Towards Understanding the Initiation and Acceleration of Coronal Jets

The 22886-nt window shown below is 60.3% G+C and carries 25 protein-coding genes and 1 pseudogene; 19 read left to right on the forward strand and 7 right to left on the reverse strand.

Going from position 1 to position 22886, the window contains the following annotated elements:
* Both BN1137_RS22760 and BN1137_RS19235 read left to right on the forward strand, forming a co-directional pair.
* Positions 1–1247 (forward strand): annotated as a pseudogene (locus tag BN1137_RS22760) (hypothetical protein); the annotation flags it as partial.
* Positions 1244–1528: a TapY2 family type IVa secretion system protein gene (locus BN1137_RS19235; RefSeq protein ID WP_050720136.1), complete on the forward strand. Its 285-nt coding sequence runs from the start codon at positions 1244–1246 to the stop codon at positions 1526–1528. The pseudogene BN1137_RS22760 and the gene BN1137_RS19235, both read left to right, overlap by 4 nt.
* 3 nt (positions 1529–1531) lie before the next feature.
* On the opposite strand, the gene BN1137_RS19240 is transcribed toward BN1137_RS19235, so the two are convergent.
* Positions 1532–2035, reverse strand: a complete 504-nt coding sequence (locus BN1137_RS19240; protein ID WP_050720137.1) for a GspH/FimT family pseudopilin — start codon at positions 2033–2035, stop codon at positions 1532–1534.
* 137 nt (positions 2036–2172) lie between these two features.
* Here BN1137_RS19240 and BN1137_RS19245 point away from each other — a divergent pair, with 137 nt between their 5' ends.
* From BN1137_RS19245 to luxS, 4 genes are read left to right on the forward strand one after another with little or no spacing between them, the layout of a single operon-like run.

Coronal jets are energetic, small-scale eruptions characterized by a culminated spire, bright dome-shaped base, and magnetic flux emergence, cancellation or other notable changes in photopsheric flux. Although coronal jets, specifically, EUV and X-ray jets, have been studied extensively, a complete picture of their initiation and acceleration mechanisms has not been found. Current models of jets present informal categories based loosely on their morphology, and speculation on the location of magnetic reconnection. Namely, 'standard' jets, are associated with narrow spires, simple magnetic topologies, and are thought to form via external reconnection, when one polarity region emerges or cancels with a flux region of the opposite polarity. Conversely, blow-out jets are thought to form when internal reconnection (with or without external reconnection) frees tightly wound flux tubes, via tether-cutting reconnection, causing a much more complex eruption of cool and warm plasma. In each of these scenarios, erupting jet plasma can be accelerated by a number of different mechanisms working in tandem or independently. In this talk, I will discuss recent efforts to determine the acceleration mechanism of coronal jets using a combination of observations and Non-linear Force-Free Field (NLFFF) models. We use observations from Hinode's X-ray Telescope (XRT), Solar Dynamics Observatory's Atmospheric Imaging Array (AIA), and the Interface Region Imaging Spectrograph (IRIS) to examine velocity as a function of temperature for selected jets to determine if chromospheric evaporation attributes to the jet acceleration. We also investigate the magnetic topological evolution of several coronal jets containing sigmoid-like flux ropes using a NLFFF model obtained with the flux rope insertion method and magneto-frictional relaxation. In this work, we show that multiple mechanisms may be responsible for the acceleration of coronal jets and that the combination of observational tests and magnetic modeling are useful in understanding their complex formation.